In its many forms, the Star Wars universe gives us all the opportunity to embrace our own inner hero and stand up in the face of evil.  It brings us a message of hope and resistance that we all need to endure and overcome dark times.  Further, it gives us such a diverse number of heroes, great and small, that each one of us can find someone who seems just like us doing something incredible.  Remember, rebellions are built on hope.  May the force be with you.

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Shortly after beginning to write this post I heard that Carrie Fisher had been hospitalized after suffering a heart attack.  As of publishing she is in stable condition, but still in intensive care.  May the gods watch over her. Update 12/27/2016 - RIP Carrie Fisher.  I have no words.

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Posted by on in Culture Blogs
The Yules

They say that if you add up all the gifts in The Twelve Days of Christmas, you get 364.

364.

The Twelve (witches would say Thirteen) Days of Yule are a microcosm, a year in little.

So Yule is actually the Yules: Twelve (witches would say Thirteen) of them, and every one a Yule.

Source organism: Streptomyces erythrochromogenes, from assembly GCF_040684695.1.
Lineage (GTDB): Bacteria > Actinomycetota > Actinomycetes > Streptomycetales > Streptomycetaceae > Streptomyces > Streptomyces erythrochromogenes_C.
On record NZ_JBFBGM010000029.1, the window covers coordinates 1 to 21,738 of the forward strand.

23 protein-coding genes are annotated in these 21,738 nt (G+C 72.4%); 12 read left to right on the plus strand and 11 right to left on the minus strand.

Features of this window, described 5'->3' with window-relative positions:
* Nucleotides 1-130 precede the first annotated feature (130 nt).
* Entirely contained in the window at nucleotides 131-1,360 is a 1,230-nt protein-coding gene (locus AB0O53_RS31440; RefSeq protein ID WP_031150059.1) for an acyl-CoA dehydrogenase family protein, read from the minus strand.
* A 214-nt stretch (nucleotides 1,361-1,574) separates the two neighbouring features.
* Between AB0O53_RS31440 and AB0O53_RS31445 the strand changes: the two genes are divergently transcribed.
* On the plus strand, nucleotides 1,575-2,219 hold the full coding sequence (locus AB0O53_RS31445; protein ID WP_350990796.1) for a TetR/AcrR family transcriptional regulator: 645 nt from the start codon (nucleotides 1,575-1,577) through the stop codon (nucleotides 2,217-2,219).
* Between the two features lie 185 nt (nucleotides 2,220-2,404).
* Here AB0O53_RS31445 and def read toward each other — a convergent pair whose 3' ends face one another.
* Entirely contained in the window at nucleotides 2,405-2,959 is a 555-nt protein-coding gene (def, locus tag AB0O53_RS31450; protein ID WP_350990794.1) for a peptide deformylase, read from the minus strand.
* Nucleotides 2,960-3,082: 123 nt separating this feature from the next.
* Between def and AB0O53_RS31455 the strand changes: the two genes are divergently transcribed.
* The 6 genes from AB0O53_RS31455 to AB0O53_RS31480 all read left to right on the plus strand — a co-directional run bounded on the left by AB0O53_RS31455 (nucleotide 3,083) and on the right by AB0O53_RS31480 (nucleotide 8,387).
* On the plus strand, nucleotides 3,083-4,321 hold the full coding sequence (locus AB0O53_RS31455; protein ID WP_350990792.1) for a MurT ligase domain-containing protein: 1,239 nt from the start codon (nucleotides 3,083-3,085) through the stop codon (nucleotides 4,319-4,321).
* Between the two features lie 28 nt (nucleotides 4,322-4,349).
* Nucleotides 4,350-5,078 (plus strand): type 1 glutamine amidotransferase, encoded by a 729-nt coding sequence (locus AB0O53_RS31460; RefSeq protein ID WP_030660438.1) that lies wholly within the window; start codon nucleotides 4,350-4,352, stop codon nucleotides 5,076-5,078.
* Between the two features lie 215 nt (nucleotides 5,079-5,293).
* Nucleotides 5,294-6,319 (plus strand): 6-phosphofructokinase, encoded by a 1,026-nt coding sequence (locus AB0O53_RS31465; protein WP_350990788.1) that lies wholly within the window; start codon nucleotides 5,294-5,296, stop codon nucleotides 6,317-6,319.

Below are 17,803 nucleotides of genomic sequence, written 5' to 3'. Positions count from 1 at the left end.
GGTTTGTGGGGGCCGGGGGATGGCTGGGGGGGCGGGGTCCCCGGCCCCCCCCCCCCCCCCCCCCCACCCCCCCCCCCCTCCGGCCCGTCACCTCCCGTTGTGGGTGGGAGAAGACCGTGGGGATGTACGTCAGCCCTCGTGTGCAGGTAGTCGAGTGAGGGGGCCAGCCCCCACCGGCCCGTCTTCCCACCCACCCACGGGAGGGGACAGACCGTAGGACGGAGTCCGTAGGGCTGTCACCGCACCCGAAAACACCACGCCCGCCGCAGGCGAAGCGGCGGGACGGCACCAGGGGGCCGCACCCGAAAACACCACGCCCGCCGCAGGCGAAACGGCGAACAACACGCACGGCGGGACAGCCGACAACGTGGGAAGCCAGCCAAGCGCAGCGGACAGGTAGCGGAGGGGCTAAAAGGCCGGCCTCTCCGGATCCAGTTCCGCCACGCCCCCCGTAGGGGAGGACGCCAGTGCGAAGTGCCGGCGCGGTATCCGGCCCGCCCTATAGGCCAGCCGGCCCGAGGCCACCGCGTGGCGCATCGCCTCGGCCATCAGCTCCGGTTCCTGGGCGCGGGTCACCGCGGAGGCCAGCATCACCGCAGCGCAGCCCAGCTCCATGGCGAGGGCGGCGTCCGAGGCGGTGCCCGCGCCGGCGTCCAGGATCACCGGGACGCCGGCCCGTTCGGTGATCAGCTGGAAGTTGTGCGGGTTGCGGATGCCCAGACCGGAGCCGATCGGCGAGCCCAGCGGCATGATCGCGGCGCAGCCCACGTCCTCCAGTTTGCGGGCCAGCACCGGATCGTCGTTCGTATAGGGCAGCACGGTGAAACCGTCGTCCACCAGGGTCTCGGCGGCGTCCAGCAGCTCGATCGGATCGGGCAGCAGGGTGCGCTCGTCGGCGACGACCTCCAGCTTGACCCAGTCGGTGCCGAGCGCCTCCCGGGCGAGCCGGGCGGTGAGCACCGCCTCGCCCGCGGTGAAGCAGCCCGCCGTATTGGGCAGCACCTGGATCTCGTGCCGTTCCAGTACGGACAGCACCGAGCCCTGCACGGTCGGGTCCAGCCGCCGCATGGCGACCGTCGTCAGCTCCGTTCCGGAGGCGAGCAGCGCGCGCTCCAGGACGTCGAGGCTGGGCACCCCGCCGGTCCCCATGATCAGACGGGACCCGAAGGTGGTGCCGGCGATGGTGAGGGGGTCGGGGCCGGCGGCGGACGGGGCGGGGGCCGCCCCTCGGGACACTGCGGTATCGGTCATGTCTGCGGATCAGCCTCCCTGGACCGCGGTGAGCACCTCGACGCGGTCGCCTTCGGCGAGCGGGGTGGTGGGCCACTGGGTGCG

The same pattern of the Twelve Between turns up elsewhere. The old Zoroastrian New Year, Nawrúz, at the vernal equinox, is a festival of thirteen days.

Mircea Eliade suggests that the intercalary dozen serves to reconcile a solar year of 365 days with a lunar year (= 12 lunations) of 352.

There's actually an old (15th century) Scots song kin to the one you may know called The Thirteen Days of Yule. It begins:

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  "She is dark," I whispered when I first saw our Lady of Guadalupe at the Ponce Cathedral.

   "Yes, she is morena and small.  This is why she is called La Morenita (little dark skinned female)."  Abuela continued: "Most of the Virgins are blond, blue eyed, and white.  But La Morenita is all-powerful."

  I still remember that moment as if it was yesterday.  I was nine years old when I first encountered La Guadalupe.  I traveled with Abuela from my hometown Yabucoa, a small town on the southeast coast of Puerto Rico, to Ponce, the island's second major city.  We were going to visit Abuela's relatives. 

  "First things first, " Abuela announced when we arrived. "We will go the Ponce Cathedral to pay our respects to the Virgin of Guadalupe."

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Recent Comments - Show all comments
  • Lizann Bassham
    Lizann Bassham says #
    This is exquisite - thank you for the gift of this column.
  • Lillian Comas
    Lillian Comas says #
    Hi Lizann: Thank you so much for your kind words. I really appreciate them.